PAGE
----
2015 George Wine Company ‘Sonoma Coma’ Pinot Noir, Russian River Valley, California ($50)

2015 George Wine Company ‘Sonoma Coma’ Pinot Noir, Russian River Valley, California

As Pinot Noir is my first wine love and is the wine that got me into this crazy hobby, I’m always thrilled to find a new one that knocks my socks off. This may very well be my new Pinot Noir obsession! How had I not ever heard of the George Wine Company?! Well better late than never! Spice, smoke, black cherry, with a tinge of minerality. Tannins are both bold and silky and the finish goes on and on. Had this with duck confit as was all in my happy place! Serious Pinot here.

2009 Scarecrow M. Étain Cabernet Sauvignon, Rutherford, Napa Valley, California ($~200)

2009 Scarecrow M. Étain Cabernet Sauvignon, Rutherford, Napa Valley, California

So I’ve always wanted to try the Scarecrow wine and this one got me a little bit closer. The M. Étain is the second wine of Scarecrow and is a thing of beauty. Decadent, sultry, and sexy as hell. Ripe, fruit forward, complex and constantly evolving in the glass. Yes it’s big and bold and heavily extracted but man is it good. And at the rate that big brother Scarecrow is selling, this may be the only one I get to try. And that’s OK too. I can live with this ‘second wine’ all day. This is Cabernet Elevated. OK, and I’m a huge fan of the Wizard of Oz, so there is that.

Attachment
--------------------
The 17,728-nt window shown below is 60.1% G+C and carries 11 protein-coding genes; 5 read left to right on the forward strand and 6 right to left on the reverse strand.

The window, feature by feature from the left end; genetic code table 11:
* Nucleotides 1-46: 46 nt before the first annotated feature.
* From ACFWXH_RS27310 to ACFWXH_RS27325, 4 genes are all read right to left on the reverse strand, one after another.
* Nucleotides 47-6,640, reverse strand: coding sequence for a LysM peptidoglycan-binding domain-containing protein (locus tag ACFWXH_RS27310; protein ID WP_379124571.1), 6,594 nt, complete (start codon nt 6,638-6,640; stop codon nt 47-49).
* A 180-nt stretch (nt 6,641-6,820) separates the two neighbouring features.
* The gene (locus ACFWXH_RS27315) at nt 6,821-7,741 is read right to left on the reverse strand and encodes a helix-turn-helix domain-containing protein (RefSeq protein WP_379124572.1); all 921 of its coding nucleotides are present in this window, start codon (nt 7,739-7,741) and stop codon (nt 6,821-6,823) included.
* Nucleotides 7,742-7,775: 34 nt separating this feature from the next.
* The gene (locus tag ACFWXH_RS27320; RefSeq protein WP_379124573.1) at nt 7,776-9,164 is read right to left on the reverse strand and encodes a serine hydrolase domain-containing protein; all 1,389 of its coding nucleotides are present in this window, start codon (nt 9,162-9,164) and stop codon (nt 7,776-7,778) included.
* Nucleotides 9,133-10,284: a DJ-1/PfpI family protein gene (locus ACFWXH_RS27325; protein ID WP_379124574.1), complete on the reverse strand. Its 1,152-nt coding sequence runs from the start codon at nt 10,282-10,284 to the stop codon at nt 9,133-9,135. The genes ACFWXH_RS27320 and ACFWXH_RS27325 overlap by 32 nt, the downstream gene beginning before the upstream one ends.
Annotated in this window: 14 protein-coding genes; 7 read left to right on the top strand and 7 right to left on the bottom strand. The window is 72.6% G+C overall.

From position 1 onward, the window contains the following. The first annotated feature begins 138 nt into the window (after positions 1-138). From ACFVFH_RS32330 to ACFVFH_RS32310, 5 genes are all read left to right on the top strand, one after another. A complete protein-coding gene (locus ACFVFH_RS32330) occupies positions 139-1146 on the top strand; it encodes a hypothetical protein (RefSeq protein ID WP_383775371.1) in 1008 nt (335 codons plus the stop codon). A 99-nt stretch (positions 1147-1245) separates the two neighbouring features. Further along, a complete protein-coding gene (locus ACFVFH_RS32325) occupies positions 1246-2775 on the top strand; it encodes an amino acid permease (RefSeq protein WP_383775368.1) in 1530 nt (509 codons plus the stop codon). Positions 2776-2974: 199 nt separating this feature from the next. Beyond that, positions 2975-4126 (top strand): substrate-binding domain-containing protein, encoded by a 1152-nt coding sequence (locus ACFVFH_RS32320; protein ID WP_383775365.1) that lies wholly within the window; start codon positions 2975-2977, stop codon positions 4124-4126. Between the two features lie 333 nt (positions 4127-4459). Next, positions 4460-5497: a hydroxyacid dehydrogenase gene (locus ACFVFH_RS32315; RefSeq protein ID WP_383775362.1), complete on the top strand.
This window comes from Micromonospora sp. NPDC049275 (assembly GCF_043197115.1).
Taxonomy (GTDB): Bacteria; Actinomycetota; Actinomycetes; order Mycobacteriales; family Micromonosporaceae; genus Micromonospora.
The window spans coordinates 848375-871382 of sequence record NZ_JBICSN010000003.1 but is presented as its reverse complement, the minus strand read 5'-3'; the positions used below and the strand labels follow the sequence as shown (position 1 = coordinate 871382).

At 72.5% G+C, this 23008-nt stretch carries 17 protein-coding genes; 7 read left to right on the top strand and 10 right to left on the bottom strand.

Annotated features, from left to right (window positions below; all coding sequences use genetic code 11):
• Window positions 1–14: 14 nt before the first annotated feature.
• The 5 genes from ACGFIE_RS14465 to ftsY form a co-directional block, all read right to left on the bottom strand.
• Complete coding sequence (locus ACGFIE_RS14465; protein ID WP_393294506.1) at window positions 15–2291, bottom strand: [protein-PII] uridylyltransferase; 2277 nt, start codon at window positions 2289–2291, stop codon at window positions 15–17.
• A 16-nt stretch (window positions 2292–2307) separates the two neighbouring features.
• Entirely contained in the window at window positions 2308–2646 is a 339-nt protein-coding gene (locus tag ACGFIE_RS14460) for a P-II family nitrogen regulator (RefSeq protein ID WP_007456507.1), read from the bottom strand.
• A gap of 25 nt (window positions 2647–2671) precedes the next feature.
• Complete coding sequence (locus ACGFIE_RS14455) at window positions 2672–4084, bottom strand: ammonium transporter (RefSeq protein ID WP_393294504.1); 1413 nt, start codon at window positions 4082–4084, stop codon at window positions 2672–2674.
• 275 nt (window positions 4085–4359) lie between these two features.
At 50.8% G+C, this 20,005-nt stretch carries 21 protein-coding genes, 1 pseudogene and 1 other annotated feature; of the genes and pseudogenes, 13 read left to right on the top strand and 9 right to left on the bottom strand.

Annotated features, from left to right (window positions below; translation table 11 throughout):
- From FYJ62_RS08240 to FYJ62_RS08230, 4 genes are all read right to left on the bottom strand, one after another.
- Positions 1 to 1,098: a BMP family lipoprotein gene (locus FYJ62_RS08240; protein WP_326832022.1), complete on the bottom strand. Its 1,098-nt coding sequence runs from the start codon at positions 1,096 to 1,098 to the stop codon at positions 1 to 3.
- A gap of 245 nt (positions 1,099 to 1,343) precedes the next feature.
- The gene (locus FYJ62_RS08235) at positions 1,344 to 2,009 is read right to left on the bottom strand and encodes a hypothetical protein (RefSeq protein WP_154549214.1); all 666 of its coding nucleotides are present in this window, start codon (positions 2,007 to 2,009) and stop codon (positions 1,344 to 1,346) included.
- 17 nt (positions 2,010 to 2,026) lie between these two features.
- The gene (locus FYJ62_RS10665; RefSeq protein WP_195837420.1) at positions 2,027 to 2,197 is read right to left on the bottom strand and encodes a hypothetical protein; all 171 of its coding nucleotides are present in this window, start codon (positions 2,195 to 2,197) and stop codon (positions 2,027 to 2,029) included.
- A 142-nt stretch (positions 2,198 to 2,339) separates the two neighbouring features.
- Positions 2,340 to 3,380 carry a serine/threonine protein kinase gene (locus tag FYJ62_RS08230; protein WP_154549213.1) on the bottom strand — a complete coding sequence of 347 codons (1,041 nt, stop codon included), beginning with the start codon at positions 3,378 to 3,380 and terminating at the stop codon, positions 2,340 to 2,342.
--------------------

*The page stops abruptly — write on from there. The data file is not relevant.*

2015 Maya Pedro Ximenez, Elqui Valley, Chile ($14)

2015 Maya Pedro Ximenez, Elqui Valley, Chile

I first tried this at a wine tasting at the urging of one of the reps and I have been suggesting it to people ever since! Pedro Ximenez has long been used in the production of Sherry and Brandy but it is increasingly being used to make some nice still wines. Given that the grape is low acid, it takes a place like Chile, with the high altitude of the Andes to create one with a good amount of acid. This one is harvested from one of the highest altitude vineyards in Chile and it is oh so delicious. Racy acidity, ripe green fruit, minerality, and floral notes all for $12. It reminds me of a cross between Sauvignon Blanc and Riesling. And yes, it’s fabulous with BBQ chips.

2005 M. Chapoutier L’Ermite Ermitage, Hermitage, Rhône Valley, France (~$250)

2005 M. Chapoutier L’Ermite Ermitage, Hermitage, Rhône Valley, France

There’s no disputing that Chapoutier is king of the Rhône with his uncompromising, high, exacting standards. This wine is pure silk elegance. Structured and concentrated, I just couldn’t get enough of this one. I mean, I seriously thought about this wine days after having it. Quite aromatic with dark fruit and floral aromas. Voluptuous stewed dark plum, elegant spice, along with medium plus acidity and fine grained tannins on the palate. Just a fine example of #WinePorn. 

2016 William Chris Mourvèdre, La Pradera Vineyards, Texas High Plains ($35)

2016 William Chris Mourvèdre, La Pradera Vineyards, Texas High Plains

I had both the 2016 La Pradera Mourvedre and the 2016 Lost Draw Mourvedre from William Chris and it’s seriously a coin toss as to which was more memorable as they are both excellent wines that truly showcase what Texas terroir can do. Who knew humble old Mourvèdre could do this?! While Tempranillo has been embraced by many in the state, there are some that believe that Mourvèdre is poised to become Texas’ signature red. And it must be true because the William Chris Mourvèdre wines are always quite the hot item and sell out quickly. If you see one, grab it and hold on tight. Rich and smooth with ripe, fleshy red fruits and a touch of velvety mocha, this is the real deal.

2015 & 2016 Château La Nerthe Les Clavelles Châteauneuf-du-Pape, RhôneValley, France (>$200)

2015 & 2016 Château La Nerthe Les Clavelles Châteauneuf-du-Pape, RhôneValley, France